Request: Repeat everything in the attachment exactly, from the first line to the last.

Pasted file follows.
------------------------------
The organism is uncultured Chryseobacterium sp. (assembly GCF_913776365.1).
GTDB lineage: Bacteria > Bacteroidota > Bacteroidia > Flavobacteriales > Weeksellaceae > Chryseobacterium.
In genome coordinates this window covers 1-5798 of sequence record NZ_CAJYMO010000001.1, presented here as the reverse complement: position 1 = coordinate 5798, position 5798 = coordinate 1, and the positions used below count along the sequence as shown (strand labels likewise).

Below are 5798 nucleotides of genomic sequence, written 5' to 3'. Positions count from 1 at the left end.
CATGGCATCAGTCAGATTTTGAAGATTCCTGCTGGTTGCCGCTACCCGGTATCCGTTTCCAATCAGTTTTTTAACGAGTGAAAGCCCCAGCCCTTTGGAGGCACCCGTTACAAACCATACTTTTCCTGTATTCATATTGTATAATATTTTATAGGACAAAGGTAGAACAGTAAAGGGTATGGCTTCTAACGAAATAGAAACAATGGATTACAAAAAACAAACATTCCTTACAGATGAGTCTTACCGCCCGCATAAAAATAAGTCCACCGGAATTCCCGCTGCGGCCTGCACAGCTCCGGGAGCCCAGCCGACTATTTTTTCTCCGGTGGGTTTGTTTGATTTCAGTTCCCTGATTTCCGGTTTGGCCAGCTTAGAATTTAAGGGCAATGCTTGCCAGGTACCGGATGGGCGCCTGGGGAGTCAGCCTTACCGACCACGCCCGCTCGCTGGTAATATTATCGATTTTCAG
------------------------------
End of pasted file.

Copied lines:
The organism is uncultured Chryseobacterium sp. (assembly GCF_913776365.1).
GTDB lineage: Bacteria > Bacteroidota > Bacteroidia > Flavobacteriales > Weeksellaceae > Chryseobacterium.
In genome coordinates this window covers 1-5798 of sequence record NZ_CAJYMO010000001.1, presented here as the reverse complement: position 1 = coordinate 5798, position 5798 = coordinate 1, and the positions used below count along the sequence as shown (strand labels likewise).

Below are 5798 nucleotides of genomic sequence, written 5' to 3'. Positions count from 1 at the left end.
CATGGCATCAGTCAGATTTTGAAGATTCCTGCTGGTTGCCGCTACCCGGTATCCGTTTCCAATCAGTTTTTTAACGAGTGAAAGCCCCAGCCCTTTGGAGGCACCCGTTACAAACCATACTTTTCCTGTATTCATATTGTATAATATTTTATAGGACAAAGGTAGAACAGTAAAGGGTATGGCTTCTAACGAAATAGAAACAATGGATTACAAAAAACAAACATTCCTTACAGATGAGTCTTACCGCCCGCATAAAAATAAGTCCACCGGAATTCCCGCTGCGGCCTGCACAGCTCCGGGAGCCCAGCCGACTATTTTTTCTCCGGTGGGTTTGTTTGATTTCAGTTCCCTGATTTCCGGTTTGGCCAGCTTAGAATTTAAGGGCAATGCTTGCCAGGTACCGGATGGGCGCCTGGGGAGTCAGCCTTACCGACCACGCCCGCTCGCTGGTAATATTATCGATTTTCAG